…For miles you may walk along that river-side, passing dock after dock, like a chain of immense fortresses;-Prince’s, George’s, Salt-House, Clarence, Brunswick, Trafalgar, King’s, Queen’s, and many more.
Karel Capek, Letters from England, 1924
Area 3: The Stanley Dock Conservation Area
Stanley Dock sits at the heart of Liverpool’s docks – the largest and most complete system of historic docks anywhere in the world.
A system of interlinked wet docks represents the culmination of Jesse Hartley’s development of dock design. It is a dramatic component of Liverpool’s historic dockland, characterised by massive warehouses, walls and docks, but also by smaller structures such as bridges, bollards and capstans.
The area incorporates the massive dock boundary wall, the Leeds and Liverpool Canal and canal locks, the Victoria Clock Tower and the large water-filled Stanley, Collingwood, Bramley-Moore, Nelson and Salisbury docks.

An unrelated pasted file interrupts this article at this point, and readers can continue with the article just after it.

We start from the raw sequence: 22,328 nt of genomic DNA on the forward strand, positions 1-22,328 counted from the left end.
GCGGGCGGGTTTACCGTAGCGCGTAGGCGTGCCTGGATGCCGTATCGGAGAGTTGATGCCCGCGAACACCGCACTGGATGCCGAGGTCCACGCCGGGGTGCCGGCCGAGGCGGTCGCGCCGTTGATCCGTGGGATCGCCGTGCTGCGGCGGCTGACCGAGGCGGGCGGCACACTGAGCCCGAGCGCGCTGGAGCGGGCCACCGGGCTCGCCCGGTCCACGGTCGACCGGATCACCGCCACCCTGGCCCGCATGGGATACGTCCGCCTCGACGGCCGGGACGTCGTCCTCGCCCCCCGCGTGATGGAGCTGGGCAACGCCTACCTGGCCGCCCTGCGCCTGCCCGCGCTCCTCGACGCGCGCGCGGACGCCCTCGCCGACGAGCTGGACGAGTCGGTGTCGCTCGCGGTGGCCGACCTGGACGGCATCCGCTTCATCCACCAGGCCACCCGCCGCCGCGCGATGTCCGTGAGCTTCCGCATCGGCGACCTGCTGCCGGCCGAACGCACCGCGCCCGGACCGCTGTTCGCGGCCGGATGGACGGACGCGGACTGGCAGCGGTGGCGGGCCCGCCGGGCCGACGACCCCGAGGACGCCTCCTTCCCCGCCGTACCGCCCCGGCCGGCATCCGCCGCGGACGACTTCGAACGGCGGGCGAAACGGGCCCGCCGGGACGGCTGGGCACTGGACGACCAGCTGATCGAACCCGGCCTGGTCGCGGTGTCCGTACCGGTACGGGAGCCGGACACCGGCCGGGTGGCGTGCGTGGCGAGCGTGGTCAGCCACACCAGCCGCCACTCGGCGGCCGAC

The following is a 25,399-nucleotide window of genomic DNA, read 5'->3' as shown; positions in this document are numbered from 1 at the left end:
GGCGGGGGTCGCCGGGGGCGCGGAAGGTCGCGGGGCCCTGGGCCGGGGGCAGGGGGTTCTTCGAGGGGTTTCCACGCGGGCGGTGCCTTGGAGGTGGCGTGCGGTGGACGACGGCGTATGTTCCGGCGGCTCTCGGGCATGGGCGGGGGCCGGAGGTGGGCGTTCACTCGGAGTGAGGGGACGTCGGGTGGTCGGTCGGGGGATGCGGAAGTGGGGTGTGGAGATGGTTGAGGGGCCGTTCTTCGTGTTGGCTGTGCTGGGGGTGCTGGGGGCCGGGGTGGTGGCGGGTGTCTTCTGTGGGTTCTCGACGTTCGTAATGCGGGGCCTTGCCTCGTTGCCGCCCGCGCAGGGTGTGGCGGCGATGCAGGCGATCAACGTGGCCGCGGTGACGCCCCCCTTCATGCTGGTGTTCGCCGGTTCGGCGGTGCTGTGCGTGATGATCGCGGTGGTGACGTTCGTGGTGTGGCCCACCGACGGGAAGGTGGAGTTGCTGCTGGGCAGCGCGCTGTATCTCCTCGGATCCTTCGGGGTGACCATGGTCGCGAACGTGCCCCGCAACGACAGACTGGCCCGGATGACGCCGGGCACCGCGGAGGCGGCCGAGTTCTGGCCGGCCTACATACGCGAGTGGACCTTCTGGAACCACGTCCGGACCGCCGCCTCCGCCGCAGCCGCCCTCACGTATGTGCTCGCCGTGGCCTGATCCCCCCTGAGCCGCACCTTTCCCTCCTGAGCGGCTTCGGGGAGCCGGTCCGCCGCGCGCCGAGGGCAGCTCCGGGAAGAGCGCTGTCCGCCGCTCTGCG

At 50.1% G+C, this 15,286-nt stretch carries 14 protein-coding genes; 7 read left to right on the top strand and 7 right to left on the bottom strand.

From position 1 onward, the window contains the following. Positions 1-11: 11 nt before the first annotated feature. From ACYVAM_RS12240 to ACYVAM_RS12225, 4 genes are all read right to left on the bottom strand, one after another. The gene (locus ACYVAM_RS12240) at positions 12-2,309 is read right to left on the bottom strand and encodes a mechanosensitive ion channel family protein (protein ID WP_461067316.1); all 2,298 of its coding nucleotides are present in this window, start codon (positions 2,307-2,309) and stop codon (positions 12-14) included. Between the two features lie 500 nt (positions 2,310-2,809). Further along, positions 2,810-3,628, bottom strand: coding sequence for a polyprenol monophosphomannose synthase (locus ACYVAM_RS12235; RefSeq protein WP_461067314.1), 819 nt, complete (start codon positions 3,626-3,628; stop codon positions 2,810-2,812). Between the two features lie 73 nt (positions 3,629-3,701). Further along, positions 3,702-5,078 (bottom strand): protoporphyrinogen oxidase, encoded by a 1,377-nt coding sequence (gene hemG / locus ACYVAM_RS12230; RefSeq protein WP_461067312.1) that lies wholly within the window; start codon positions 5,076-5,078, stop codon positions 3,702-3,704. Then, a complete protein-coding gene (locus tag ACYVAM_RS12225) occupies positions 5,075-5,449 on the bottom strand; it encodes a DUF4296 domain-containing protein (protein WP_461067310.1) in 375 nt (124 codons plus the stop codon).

The spectacular Stanley Dock Tobacco Warehouse is a grade II listed building. At the time of its construction in 1901, it was reported to be the world’s largest brick warehouse, made from 27 million bricks and standing 125 feet high. It is a city landmark by virtue of its massive scale.
Constructed from a limited palette of materials – brick, stone, iron and mortar – these innovative buildings and structures represent the pinnacle of industrial dock architecture of the Victorian period.
Rum and tobacco imported from exotic locations were stored in the great brick buildings.
The Stanley Dock complex includes:
- The Stanley Dock North Warehouse (1852-1854), Jesse Hartley, Grade II* listed
- The Stanley Dock Warehouse to south of Tobacco Warehouse (1853-1856), Jesse Hartley, Grade II listed
- Victoria Tower (1848), Jesse Hartley, Grade II listed
- The Stanley Dock Tobacco Warehouse (1900) Grade II listed, designed by A.G. Lyster.
Today, much of the Stanley Dock conservation area is owned privately.